Did it work? Well, no. At least not in any simple form. The original anticipation was that confinement should be imprinted into how the scalars move. This was not seen. Though the scalars are very peculiar in their properties, they in no obvious way show confinement. It may still be that there is an indirect way. But so far nobody has any idea how. Though disappointing, this is not bad. It only tells us that our simple ideas were wrong. It also requires us to think harder on the problem.

An interesting observation could be made nonetheless. As said above, the scalars were investigated for different masses. These masses are, in a sense, not the observed masses. What they really are is the mass of the particle before quantum effects are taken into account. These quantum effects change the mass. These changes were also measured. Surprisingly, the measured mass was larger than the input mass. The interactions created mass, even if the input mass was zero. The strong interaction is known to do so. However, it was believed that this feature is strongly tied to fermions. For scalars it was not expected to happen, at least not in the observed way. Actually, the mass is even of a similar size as for the quarks. This is surprising. This implies that the kind of interaction is generically introducing a mass scale.

This triggered for me the question whether the mass scale also survives when having the backcoupling in once more. If it remains even when there is a Brout-Englert-Higgs effect then this could have interesting implications for the mass of the Higgs. But this remains to be seen. It may as well be that this will not endure when not being quenched.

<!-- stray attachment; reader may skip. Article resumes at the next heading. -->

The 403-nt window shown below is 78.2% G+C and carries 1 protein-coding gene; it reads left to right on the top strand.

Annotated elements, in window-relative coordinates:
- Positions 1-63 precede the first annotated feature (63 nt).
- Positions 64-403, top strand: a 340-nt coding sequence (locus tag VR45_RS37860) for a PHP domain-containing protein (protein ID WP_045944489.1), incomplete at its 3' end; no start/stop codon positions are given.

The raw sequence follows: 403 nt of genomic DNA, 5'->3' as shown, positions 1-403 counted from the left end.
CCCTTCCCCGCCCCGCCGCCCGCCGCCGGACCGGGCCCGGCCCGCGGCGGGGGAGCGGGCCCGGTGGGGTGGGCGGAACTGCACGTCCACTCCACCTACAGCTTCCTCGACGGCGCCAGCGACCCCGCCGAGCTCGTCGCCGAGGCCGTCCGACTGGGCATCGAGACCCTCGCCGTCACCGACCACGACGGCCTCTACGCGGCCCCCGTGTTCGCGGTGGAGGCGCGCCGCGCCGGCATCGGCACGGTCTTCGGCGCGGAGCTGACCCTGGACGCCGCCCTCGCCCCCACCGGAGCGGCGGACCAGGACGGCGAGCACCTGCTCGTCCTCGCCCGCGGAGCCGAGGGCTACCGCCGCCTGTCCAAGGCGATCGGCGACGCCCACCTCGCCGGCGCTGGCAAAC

Wednesday, April 27, 2016

Some small changes in the schedule

As you may have noticed, I have not written a new entry since some time.

The reasons have been twofold.

One is that being a professor is a little more strenuous than being a postdoc. Though not unexpected, at some point it takes a toll.

The other is that in the past I tried just to keep a regular schedule. However, that often required of me to think hard about a topic as there was no natural candidate. At other times, I had a number of possible topics, which where then stretched out rather than to be written when they were important.

As a consequence, I think it is more appropriate to write entries when something happens that is interesting to write about. This will be at least any time we put out a new paper, so that I will still update you on our research. I will also write something whenever somebody new starts in the group, or otherwise we start a new project. Also, some of my students want to also contribute, and I will be very happy to give them the opportunity to do so. Once in a while, I will also write some background entries, such that I can offer some context for the research we are doing.

So stay tuned. It may be in a different rhythm, but I will keep on writing about our (and my) research.

Friday, February 5, 2016